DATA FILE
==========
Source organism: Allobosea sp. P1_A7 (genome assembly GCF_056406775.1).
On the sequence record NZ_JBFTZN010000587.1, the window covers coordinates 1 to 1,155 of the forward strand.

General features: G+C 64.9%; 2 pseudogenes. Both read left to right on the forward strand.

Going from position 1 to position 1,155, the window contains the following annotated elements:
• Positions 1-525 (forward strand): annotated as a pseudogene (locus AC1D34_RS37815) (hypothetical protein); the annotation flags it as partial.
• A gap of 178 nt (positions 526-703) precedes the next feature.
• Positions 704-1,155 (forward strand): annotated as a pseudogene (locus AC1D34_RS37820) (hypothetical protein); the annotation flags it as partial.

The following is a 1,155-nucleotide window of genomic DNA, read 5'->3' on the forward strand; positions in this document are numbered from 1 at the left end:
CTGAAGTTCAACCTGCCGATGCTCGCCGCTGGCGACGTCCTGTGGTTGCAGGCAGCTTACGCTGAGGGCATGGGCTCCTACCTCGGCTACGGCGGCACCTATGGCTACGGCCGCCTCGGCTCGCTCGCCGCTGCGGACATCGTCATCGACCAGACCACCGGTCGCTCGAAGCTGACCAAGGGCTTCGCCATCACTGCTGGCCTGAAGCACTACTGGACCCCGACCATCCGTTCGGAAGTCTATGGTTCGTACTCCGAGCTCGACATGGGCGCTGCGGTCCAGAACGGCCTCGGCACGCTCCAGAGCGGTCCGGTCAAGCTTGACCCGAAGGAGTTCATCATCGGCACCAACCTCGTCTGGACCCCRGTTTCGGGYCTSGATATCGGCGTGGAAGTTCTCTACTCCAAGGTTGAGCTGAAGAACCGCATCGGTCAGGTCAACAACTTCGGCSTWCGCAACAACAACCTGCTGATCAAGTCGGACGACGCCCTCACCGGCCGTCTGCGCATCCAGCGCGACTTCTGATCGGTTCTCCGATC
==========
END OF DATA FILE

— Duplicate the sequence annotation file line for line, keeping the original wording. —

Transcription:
Source organism: Allobosea sp. P1_A7 (genome assembly GCF_056406775.1).
On the sequence record NZ_JBFTZN010000587.1, the window covers coordinates 1 to 1,155 of the forward strand.

General features: G+C 64.9%; 2 pseudogenes. Both read left to right on the forward strand.

Going from position 1 to position 1,155, the window contains the following annotated elements:
• Positions 1-525 (forward strand): annotated as a pseudogene (locus AC1D34_RS37815) (hypothetical protein); the annotation flags it as partial.
• A gap of 178 nt (positions 526-703) precedes the next feature.
• Positions 704-1,155 (forward strand): annotated as a pseudogene (locus AC1D34_RS37820) (hypothetical protein); the annotation flags it as partial.

The following is a 1,155-nucleotide window of genomic DNA, read 5'->3' on the forward strand; positions in this document are numbered from 1 at the left end:
CTGAAGTTCAACCTGCCGATGCTCGCCGCTGGCGACGTCCTGTGGTTGCAGGCAGCTTACGCTGAGGGCATGGGCTCCTACCTCGGCTACGGCGGCACCTATGGCTACGGCCGCCTCGGCTCGCTCGCCGCTGCGGACATCGTCATCGACCAGACCACCGGTCGCTCGAAGCTGACCAAGGGCTTCGCCATCACTGCTGGCCTGAAGCACTACTGGACCCCGACCATCCGTTCGGAAGTCTATGGTTCGTACTCCGAGCTCGACATGGGCGCTGCGGTCCAGAACGGCCTCGGCACGCTCCAGAGCGGTCCGGTCAAGCTTGACCCGAAGGAGTTCATCATCGGCACCAACCTCGTCTGGACCCCRGTTTCGGGYCTSGATATCGGCGTGGAAGTTCTCTACTCCAAGGTTGAGCTGAAGAACCGCATCGGTCAGGTCAACAACTTCGGCSTWCGCAACAACAACCTGCTGATCAAGTCGGACGACGCCCTCACCGGCCGTCTGCGCATCCAGCGCGACTTCTGATCGGTTCTCCGATC